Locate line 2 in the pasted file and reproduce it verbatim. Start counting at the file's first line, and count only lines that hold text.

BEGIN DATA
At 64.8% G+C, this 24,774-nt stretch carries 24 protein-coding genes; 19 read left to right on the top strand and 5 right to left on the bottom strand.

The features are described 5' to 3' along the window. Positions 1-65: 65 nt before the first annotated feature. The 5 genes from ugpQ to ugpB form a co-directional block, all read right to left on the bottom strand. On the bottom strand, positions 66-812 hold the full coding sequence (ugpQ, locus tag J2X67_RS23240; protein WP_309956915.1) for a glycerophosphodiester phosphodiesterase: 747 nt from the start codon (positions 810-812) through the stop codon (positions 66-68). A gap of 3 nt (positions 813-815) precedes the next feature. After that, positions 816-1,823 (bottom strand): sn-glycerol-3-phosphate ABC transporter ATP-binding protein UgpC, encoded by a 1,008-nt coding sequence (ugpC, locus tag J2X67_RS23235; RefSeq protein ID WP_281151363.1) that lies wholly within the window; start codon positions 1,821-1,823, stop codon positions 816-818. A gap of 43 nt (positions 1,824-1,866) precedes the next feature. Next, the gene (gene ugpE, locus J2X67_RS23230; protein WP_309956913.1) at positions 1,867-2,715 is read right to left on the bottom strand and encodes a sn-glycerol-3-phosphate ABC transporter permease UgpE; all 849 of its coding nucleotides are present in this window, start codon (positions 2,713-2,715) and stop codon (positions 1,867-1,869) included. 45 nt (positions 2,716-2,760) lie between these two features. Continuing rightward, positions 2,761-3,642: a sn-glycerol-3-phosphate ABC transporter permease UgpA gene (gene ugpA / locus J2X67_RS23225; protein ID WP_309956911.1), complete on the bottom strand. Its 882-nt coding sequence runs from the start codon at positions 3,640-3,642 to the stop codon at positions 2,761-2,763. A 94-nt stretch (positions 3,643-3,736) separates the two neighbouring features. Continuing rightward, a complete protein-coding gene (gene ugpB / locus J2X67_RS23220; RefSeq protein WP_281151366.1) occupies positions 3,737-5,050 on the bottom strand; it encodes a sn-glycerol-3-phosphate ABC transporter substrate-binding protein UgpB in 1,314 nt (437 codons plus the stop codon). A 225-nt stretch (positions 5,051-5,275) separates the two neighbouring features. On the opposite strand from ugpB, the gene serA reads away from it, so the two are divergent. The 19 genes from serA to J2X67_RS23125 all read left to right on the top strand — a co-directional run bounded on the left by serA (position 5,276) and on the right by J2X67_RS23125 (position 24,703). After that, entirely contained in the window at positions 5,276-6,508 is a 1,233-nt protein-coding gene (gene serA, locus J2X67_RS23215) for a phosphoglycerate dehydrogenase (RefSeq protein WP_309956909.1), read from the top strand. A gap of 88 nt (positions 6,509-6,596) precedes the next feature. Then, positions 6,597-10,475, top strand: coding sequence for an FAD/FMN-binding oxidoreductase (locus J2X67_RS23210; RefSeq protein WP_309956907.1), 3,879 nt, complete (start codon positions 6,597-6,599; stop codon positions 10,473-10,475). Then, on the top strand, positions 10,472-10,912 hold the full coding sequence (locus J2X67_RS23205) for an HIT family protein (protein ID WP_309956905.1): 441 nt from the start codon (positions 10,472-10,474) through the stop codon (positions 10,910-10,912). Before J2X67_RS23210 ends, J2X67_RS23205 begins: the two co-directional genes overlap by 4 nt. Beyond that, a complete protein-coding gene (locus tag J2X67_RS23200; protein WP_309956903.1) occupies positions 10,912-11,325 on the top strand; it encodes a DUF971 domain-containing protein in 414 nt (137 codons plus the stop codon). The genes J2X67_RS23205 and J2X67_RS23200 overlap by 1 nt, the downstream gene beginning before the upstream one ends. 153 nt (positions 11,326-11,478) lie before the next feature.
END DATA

The features are described 5' to 3' along the window. Positions 1-65: 65 nt before the first annotated feature. The 5 genes from ugpQ to ugpB form a co-directional block, all read right to left on the bottom strand. On the bottom strand, positions 66-812 hold the full coding sequence (ugpQ, locus tag J2X67_RS23240; protein WP_309956915.1) for a glycerophosphodiester phosphodiesterase: 747 nt from the start codon (positions 810-812) through the stop codon (positions 66-68). A gap of 3 nt (positions 813-815) precedes the next feature. After that, positions 816-1,823 (bottom strand): sn-glycerol-3-phosphate ABC transporter ATP-binding protein UgpC, encoded by a 1,008-nt coding sequence (ugpC, locus tag J2X67_RS23235; RefSeq protein ID WP_281151363.1) that lies wholly within the window; start codon positions 1,821-1,823, stop codon positions 816-818. A gap of 43 nt (positions 1,824-1,866) precedes the next feature. Next, the gene (gene ugpE, locus J2X67_RS23230; protein WP_309956913.1) at positions 1,867-2,715 is read right to left on the bottom strand and encodes a sn-glycerol-3-phosphate ABC transporter permease UgpE; all 849 of its coding nucleotides are present in this window, start codon (positions 2,713-2,715) and stop codon (positions 1,867-1,869) included. 45 nt (positions 2,716-2,760) lie between these two features. Continuing rightward, positions 2,761-3,642: a sn-glycerol-3-phosphate ABC transporter permease UgpA gene (gene ugpA / locus J2X67_RS23225; protein ID WP_309956911.1), complete on the bottom strand. Its 882-nt coding sequence runs from the start codon at positions 3,640-3,642 to the stop codon at positions 2,761-2,763. A 94-nt stretch (positions 3,643-3,736) separates the two neighbouring features. Continuing rightward, a complete protein-coding gene (gene ugpB / locus J2X67_RS23220; RefSeq protein WP_281151366.1) occupies positions 3,737-5,050 on the bottom strand; it encodes a sn-glycerol-3-phosphate ABC transporter substrate-binding protein UgpB in 1,314 nt (437 codons plus the stop codon). A 225-nt stretch (positions 5,051-5,275) separates the two neighbouring features. On the opposite strand from ugpB, the gene serA reads away from it, so the two are divergent. The 19 genes from serA to J2X67_RS23125 all read left to right on the top strand — a co-directional run bounded on the left by serA (position 5,276) and on the right by J2X67_RS23125 (position 24,703). After that, entirely contained in the window at positions 5,276-6,508 is a 1,233-nt protein-coding gene (gene serA, locus J2X67_RS23215) for a phosphoglycerate dehydrogenase (RefSeq protein WP_309956909.1), read from the top strand. A gap of 88 nt (positions 6,509-6,596) precedes the next feature. Then, positions 6,597-10,475, top strand: coding sequence for an FAD/FMN-binding oxidoreductase (locus J2X67_RS23210; RefSeq protein WP_309956907.1), 3,879 nt, complete (start codon positions 6,597-6,599; stop codon positions 10,473-10,475). Then, on the top strand, positions 10,472-10,912 hold the full coding sequence (locus J2X67_RS23205) for an HIT family protein (protein ID WP_309956905.1): 441 nt from the start codon (positions 10,472-10,474) through the stop codon (positions 10,910-10,912). Before J2X67_RS23210 ends, J2X67_RS23205 begins: the two co-directional genes overlap by 4 nt. Beyond that, a complete protein-coding gene (locus tag J2X67_RS23200; protein WP_309956903.1) occupies positions 10,912-11,325 on the top strand; it encodes a DUF971 domain-containing protein in 414 nt (137 codons plus the stop codon). The genes J2X67_RS23205 and J2X67_RS23200 overlap by 1 nt, the downstream gene beginning before the upstream one ends. 153 nt (positions 11,326-11,478) lie before the next feature.